Most of the 2009 Phillies were on hand Saturday to reunite on the same night Bobby Abreu, a Phillie from 1998-2006, was inducted into the team's Wall of Fame.
The big question, though, was "Where is Cliff?"
Cliff Lee, who had another commitment, was notably absent. He's gone radio silent since vanishing after 2015, his final season under contract with the Phils. He never formally retired, just kind of faded away.
That '09 season was the one that made Lee a household name. Sure, he won the AL Cy Young the year before with the Indians, but it was in 2009 that he was traded at the deadline, went on a dominant regular-season run and then mowed down his competition in the postseason. Lee was masterful in the 2009 playoffs, going 4-0 with a 1.56 ERA in five starts against the Rockies, Dodgers and Yankees.
Every Phillies fan remembers Lee's complete game in Game 1 against the Yankees, the game in which he had the smooth, casual catch of a pop-up back to the mound. How cool a customer Lee was on the mound resonated as much with Phillies fans as his effectiveness.
And yet Lee, who is still thought of fondly in this city even after the way his career ended, hasn't been heard from. Toward the end, you could tell Lee just wanted to "take it to the house," his euphemism for walking away from baseball and living out a peaceful life of retirement.
It's not as though you can blame him. Lee earned the estimated $143 million he made as a player, and any player is within his right to fade away. Lee was never a big personality. He went about his business and didn't much like to break down or analyze his performances after games. He was an old-school baseball man, a guy from Arkansas who enjoyed simplicity.
Still, Lee's absence Saturday stood out as Charlie Manuel, Ryan Howard, Jayson Werth, Raul Ibañez, Pedro Feliz, Greg Dobbs, Matt Stairs, Eric Bruntlett, Paul Bako, Ben Francisco, John Mayberry Jr., Jamie Moyer, Kyle Kendrick, Brad Lidge, Chad Durbin, Clay Condrey, Brett Myers and Tyler Walker congregated in the media room at Citizens Bank Park.
There was a lot of, "So what have you been up to lately?" Some guys have remained around the game. Some are selling commercial real estate. Some are enjoying watching their kids play. Some, like Myers, haven't watched much baseball over the last decade.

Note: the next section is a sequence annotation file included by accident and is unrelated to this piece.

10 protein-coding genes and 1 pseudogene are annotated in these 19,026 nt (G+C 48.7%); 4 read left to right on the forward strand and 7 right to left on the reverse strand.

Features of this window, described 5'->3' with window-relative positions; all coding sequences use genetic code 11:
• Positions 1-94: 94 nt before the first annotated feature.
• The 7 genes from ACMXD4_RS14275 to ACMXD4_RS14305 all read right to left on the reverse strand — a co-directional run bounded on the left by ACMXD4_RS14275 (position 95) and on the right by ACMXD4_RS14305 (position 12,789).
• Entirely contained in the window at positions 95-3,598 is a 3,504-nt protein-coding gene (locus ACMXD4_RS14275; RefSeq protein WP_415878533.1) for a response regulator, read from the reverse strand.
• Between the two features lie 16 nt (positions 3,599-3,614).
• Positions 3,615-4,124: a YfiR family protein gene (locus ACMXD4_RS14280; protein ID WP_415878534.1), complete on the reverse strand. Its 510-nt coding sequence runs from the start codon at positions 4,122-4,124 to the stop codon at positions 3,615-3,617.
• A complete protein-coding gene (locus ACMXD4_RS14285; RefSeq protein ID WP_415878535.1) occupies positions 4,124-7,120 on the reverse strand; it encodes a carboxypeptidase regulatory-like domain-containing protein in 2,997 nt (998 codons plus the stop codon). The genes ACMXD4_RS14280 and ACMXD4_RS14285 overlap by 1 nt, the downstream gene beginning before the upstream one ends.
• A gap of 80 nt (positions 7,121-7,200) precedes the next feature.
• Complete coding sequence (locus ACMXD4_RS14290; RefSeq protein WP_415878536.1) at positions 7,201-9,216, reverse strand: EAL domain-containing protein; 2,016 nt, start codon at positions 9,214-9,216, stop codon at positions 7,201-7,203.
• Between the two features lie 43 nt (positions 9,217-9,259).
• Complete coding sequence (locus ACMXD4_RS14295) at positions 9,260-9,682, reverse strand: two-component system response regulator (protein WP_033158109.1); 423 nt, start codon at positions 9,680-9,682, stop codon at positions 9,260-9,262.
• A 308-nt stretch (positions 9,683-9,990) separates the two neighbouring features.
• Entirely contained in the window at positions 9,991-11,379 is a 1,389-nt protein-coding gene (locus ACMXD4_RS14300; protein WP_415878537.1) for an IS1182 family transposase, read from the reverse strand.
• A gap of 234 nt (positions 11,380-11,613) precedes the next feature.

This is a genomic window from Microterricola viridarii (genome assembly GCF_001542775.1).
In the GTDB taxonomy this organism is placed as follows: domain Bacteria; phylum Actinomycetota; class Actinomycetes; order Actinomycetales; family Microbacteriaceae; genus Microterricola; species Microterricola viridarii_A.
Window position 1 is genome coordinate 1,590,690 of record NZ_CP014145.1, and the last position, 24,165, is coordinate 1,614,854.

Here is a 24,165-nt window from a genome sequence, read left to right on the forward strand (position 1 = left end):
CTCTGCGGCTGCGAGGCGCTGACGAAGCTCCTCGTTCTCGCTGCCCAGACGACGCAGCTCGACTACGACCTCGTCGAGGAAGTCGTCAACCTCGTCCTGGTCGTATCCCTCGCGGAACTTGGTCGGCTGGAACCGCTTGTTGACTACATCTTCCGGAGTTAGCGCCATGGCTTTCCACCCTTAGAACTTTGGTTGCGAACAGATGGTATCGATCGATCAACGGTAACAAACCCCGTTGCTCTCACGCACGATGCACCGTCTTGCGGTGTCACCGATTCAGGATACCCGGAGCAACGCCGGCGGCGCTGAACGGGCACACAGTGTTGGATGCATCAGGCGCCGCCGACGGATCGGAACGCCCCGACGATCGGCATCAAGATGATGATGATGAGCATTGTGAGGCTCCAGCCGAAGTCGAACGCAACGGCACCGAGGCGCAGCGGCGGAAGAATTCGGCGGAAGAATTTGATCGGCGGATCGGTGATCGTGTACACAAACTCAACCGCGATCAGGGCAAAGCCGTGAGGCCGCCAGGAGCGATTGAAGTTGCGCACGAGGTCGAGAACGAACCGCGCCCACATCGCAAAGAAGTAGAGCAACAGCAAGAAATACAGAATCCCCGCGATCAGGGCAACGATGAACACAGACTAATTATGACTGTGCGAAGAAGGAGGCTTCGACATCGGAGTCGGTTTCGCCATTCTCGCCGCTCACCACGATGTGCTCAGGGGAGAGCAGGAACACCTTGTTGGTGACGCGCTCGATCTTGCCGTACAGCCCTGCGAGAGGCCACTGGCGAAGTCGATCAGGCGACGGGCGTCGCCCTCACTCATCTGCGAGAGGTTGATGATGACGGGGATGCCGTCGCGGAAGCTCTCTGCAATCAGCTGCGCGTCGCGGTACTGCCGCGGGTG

Myers said that the 2019 Phillies reignited his desire to watch baseball. He talked about how much fun he has watching Harper, and how much he used to hate facing Jean Segura.
Ibañez spoke eloquently about the electricity Phillies fans provide. "It's not like this anywhere else," he said.
It would have been nice to hear Lee's recollections of that run. He was responsible for so many Phillies memories. Who could forget Lee's Phillies debut in 2009, a complete game in San Francisco? Who could forget those first five starts with the Phillies, when Lee allowed three earned runs in 40 innings and looked like he might be on his way to a Greg Maddux-like peak.
Few Phillies fans will forget the ill-fated trade of Lee to Seattle in December 2009, when the Phillies sought to replenish their farm system with Phillippe Aumont, Tyson Gillies and J.C. Ramirez. Few forget the night 12 months later when Lee shocked the baseball world by signing with the Phillies over the Yankees or Rangers.
In 2011, Lee had two of the best months a starting pitcher has ever had. He allowed one run in 42 innings for a 0.21 ERA in June. He allowed two runs in 39⅔ innings for a 0.45 ERA in August.
The 2011 playoffs were a different story. With the Phillies leading 4-0 after three innings of Game 2 and on their way to a commanding 2-0 series lead over the Cardinals, Lee gave away the lead by surrendering five runs in the middle innings. The Phillies, who won a franchise-record 102 games that season, were eliminated in five games by St. Louis, the eventual World Series champion.
Unfortunately, that playoff game and Lee's injury-filled final two years diminished some of his overall story with this franchise. But there is no denying that from 2008-13, Lee was one of baseball's best pitchers. And there is no denying that the story of the 2007-11 Phillies cannot be told without him.
It's a shame the fans haven't had a chance to feel more connected to one of the most important Phillies of the last 15 years.
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